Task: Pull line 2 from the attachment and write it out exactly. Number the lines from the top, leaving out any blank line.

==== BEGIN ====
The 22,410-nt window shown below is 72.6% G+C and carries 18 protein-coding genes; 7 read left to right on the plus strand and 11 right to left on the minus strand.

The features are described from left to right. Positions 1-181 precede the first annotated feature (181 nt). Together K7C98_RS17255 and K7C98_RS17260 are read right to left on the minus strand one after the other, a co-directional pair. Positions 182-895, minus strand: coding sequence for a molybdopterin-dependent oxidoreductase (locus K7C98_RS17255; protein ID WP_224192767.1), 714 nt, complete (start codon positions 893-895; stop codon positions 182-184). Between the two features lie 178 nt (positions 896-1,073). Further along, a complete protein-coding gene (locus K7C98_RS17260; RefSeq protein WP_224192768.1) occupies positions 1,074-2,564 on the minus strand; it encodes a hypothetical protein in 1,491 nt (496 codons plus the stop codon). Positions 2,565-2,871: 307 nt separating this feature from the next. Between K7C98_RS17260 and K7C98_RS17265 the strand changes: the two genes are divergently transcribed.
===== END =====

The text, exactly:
The features are described from left to right. Positions 1-181 precede the first annotated feature (181 nt). Together K7C98_RS17255 and K7C98_RS17260 are read right to left on the minus strand one after the other, a co-directional pair. Positions 182-895, minus strand: coding sequence for a molybdopterin-dependent oxidoreductase (locus K7C98_RS17255; protein ID WP_224192767.1), 714 nt, complete (start codon positions 893-895; stop codon positions 182-184). Between the two features lie 178 nt (positions 896-1,073). Further along, a complete protein-coding gene (locus K7C98_RS17260; RefSeq protein WP_224192768.1) occupies positions 1,074-2,564 on the minus strand; it encodes a hypothetical protein in 1,491 nt (496 codons plus the stop codon). Positions 2,565-2,871: 307 nt separating this feature from the next. Between K7C98_RS17260 and K7C98_RS17265 the strand changes: the two genes are divergently transcribed.